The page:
Thursday :: Dec 4, 2003

What Is Kerry's True Level of Support In Iowa?

by Steve

Do folks like me make too much out of polls?

Yup. Guilty as charged. We look at politics here, and I look for trends more than anything else. But in truth they are just another extension of the horse race mentality to our media coverage of election politics, which substitutes such things for policy coverage and analysis.

Those who like the poll results are likely to put a lot of stock in them. Those who donít like the poll results are likely to say that polls are meaningless, or that it is too early, or to complain about horse-race politics. Hence, Dean supporters love polls right now as one of several reinforcing examples of Deanís frontrunner status and hoped-for inevitability. Yet every now and then something curious emerges in a set of polls that bears further watching and warnings against acceptance of the conventional wisdom. Since I try and be fair and admit failings whenever warranted, I wanted to bring up a point that moraks mentioned earlier about the discrepancy in the Iowa polls on the true support for John Kerry.

As I said in an earlier post, the newly released Zogby poll for Iowa shows Kerry at 9% among 500 likely caucus participants, within a range he has occupied in all Zogby Iowa polls in 2003. The poll was done December 1-2 by telephone, with a MOE of +/- 4.5%.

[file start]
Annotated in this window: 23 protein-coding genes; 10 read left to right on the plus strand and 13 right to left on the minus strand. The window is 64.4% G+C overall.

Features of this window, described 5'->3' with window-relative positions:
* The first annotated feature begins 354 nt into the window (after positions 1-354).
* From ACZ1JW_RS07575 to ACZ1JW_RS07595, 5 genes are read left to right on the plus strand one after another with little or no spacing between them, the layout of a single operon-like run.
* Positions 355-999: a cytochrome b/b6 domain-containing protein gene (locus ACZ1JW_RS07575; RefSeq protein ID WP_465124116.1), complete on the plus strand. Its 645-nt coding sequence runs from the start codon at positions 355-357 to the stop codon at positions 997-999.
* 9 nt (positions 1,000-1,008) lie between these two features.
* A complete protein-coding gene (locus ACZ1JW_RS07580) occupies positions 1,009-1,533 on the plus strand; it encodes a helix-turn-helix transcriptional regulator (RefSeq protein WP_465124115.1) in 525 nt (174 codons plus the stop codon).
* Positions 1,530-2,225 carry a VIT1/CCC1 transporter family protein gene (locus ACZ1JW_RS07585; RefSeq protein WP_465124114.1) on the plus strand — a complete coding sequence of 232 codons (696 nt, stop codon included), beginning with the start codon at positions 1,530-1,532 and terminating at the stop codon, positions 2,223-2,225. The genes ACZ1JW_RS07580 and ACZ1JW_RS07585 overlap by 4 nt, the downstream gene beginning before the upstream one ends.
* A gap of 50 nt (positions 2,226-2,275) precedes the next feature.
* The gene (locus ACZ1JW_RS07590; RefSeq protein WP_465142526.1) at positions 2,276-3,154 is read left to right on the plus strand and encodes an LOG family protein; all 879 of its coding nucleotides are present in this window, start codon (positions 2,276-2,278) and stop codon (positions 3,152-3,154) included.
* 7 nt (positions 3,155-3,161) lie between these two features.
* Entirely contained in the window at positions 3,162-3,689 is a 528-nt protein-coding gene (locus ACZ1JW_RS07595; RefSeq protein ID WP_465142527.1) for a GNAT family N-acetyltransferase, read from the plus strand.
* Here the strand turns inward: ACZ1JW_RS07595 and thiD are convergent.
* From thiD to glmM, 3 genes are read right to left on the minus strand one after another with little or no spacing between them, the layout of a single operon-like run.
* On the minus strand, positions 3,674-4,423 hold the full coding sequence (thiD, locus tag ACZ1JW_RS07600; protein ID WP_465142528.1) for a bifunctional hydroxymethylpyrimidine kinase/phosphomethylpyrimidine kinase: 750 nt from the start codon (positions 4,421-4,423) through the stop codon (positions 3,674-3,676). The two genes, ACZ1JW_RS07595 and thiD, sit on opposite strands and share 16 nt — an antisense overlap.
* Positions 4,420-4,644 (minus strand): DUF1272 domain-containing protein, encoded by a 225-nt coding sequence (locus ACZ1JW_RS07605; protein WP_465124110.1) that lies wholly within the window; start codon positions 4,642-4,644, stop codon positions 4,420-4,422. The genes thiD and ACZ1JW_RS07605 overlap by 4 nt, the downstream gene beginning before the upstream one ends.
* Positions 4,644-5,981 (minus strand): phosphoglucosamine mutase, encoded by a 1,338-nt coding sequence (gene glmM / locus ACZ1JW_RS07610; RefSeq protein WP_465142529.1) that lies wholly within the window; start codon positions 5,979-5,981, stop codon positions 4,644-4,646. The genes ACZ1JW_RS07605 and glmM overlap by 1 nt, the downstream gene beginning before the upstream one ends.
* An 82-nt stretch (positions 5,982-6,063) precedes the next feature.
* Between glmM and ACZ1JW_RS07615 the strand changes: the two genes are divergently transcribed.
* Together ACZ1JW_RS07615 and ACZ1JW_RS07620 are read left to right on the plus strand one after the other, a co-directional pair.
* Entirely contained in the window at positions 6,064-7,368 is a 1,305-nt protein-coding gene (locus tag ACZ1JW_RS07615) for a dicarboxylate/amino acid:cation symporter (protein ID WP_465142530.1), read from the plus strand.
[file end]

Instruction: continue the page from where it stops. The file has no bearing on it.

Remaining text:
Dean 26%
Gephardt 22%
Kerry 9%
Edwards 5%

The figures for the top four candidates in the Zogby Iowa poll are virtually unchanged since September 2003.

Yet the Survey USA poll done November 18-20 for WHO-TV of 408 likely caucus goers in a nine-way race had the following results for the top four:

Dean 32%
Gephardt 22%
Kerry 19%
Edwards 11%

Furthermore, after a first round of balloting thins out those with low vote totals, the poll showed that a four-way race would lead to a very close race for second:

Dean 31%
Gephardt 26%
Kerry 24%
Edwards 14%

In fact, the only consistency between the two polls is the results for Gephardt.

So what gives?

The point that moraks and other Kerry supporters can plausibly make is how can it be possible for two polls conducted similarly within two weeks of each other with a similar sample size show such different results for Kerry? After all, Kerry has been pumping money and high caliber people into Iowa of late. But is Zogby correct that Kerry has consistently been running a distant third all year long, or has the Survey USA poll come across a recent possibility that Iowa will be hotly contested among three different candidates?

The fate of the Kerry candidacy rests on the answer to that question.

Steve :: 1:07 PM :: Comments (8) :: Digg It!